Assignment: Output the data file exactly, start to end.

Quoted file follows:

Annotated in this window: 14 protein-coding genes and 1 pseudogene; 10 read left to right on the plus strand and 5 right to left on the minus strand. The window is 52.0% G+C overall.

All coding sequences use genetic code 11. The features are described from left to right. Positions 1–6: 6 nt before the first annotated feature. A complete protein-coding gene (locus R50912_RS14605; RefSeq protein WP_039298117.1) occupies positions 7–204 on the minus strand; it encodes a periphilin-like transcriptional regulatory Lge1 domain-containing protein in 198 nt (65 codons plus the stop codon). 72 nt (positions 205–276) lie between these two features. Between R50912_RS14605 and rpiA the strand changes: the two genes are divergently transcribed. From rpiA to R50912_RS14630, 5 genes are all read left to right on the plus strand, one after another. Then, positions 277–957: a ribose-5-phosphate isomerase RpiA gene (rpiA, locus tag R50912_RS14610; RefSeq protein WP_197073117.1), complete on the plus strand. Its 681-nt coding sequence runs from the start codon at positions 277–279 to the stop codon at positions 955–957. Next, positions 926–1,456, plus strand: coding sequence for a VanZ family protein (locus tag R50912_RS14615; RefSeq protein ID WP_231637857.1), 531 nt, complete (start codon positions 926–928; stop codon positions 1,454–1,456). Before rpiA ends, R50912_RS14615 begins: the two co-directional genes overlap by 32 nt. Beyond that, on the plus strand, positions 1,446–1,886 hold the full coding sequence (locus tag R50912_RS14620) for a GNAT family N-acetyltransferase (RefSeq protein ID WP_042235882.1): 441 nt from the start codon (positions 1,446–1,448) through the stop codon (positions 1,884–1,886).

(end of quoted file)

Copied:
Annotated in this window: 14 protein-coding genes and 1 pseudogene; 10 read left to right on the plus strand and 5 right to left on the minus strand. The window is 52.0% G+C overall.

All coding sequences use genetic code 11. The features are described from left to right. Positions 1–6: 6 nt before the first annotated feature. A complete protein-coding gene (locus R50912_RS14605; RefSeq protein WP_039298117.1) occupies positions 7–204 on the minus strand; it encodes a periphilin-like transcriptional regulatory Lge1 domain-containing protein in 198 nt (65 codons plus the stop codon). 72 nt (positions 205–276) lie between these two features. Between R50912_RS14605 and rpiA the strand changes: the two genes are divergently transcribed. From rpiA to R50912_RS14630, 5 genes are all read left to right on the plus strand, one after another. Then, positions 277–957: a ribose-5-phosphate isomerase RpiA gene (rpiA, locus tag R50912_RS14610; RefSeq protein WP_197073117.1), complete on the plus strand. Its 681-nt coding sequence runs from the start codon at positions 277–279 to the stop codon at positions 955–957. Next, positions 926–1,456, plus strand: coding sequence for a VanZ family protein (locus tag R50912_RS14615; RefSeq protein ID WP_231637857.1), 531 nt, complete (start codon positions 926–928; stop codon positions 1,454–1,456). Before rpiA ends, R50912_RS14615 begins: the two co-directional genes overlap by 32 nt. Beyond that, on the plus strand, positions 1,446–1,886 hold the full coding sequence (locus tag R50912_RS14620) for a GNAT family N-acetyltransferase (RefSeq protein ID WP_042235882.1): 441 nt from the start codon (positions 1,446–1,448) through the stop codon (positions 1,884–1,886).